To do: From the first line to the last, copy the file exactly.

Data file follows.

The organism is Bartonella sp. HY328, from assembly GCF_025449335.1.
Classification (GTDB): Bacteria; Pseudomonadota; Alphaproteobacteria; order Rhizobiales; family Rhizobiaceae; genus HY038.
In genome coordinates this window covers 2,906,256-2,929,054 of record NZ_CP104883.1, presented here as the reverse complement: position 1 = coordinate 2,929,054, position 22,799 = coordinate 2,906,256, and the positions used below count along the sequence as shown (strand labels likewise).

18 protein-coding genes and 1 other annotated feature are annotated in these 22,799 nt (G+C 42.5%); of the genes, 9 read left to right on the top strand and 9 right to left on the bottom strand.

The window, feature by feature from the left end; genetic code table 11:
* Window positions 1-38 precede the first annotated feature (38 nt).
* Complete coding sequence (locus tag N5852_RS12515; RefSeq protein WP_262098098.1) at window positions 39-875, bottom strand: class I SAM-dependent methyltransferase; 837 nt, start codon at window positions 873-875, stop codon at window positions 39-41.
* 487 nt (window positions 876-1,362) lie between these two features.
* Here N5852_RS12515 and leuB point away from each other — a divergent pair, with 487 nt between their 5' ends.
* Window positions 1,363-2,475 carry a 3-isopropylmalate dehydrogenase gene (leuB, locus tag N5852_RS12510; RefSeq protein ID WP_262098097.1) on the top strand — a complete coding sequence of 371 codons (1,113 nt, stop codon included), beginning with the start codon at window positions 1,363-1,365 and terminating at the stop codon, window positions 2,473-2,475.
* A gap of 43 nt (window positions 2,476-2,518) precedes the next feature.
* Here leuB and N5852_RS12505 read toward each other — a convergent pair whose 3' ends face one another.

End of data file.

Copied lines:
The organism is Bartonella sp. HY328, from assembly GCF_025449335.1.
Classification (GTDB): Bacteria; Pseudomonadota; Alphaproteobacteria; order Rhizobiales; family Rhizobiaceae; genus HY038.
In genome coordinates this window covers 2,906,256-2,929,054 of record NZ_CP104883.1, presented here as the reverse complement: position 1 = coordinate 2,929,054, position 22,799 = coordinate 2,906,256, and the positions used below count along the sequence as shown (strand labels likewise).

18 protein-coding genes and 1 other annotated feature are annotated in these 22,799 nt (G+C 42.5%); of the genes, 9 read left to right on the top strand and 9 right to left on the bottom strand.

The window, feature by feature from the left end; genetic code table 11:
* Window positions 1-38 precede the first annotated feature (38 nt).
* Complete coding sequence (locus tag N5852_RS12515; RefSeq protein WP_262098098.1) at window positions 39-875, bottom strand: class I SAM-dependent methyltransferase; 837 nt, start codon at window positions 873-875, stop codon at window positions 39-41.
* 487 nt (window positions 876-1,362) lie between these two features.
* Here N5852_RS12515 and leuB point away from each other — a divergent pair, with 487 nt between their 5' ends.
* Window positions 1,363-2,475 carry a 3-isopropylmalate dehydrogenase gene (leuB, locus tag N5852_RS12510; RefSeq protein ID WP_262098097.1) on the top strand — a complete coding sequence of 371 codons (1,113 nt, stop codon included), beginning with the start codon at window positions 1,363-1,365 and terminating at the stop codon, window positions 2,473-2,475.
* A gap of 43 nt (window positions 2,476-2,518) precedes the next feature.
* Here leuB and N5852_RS12505 read toward each other — a convergent pair whose 3' ends face one another.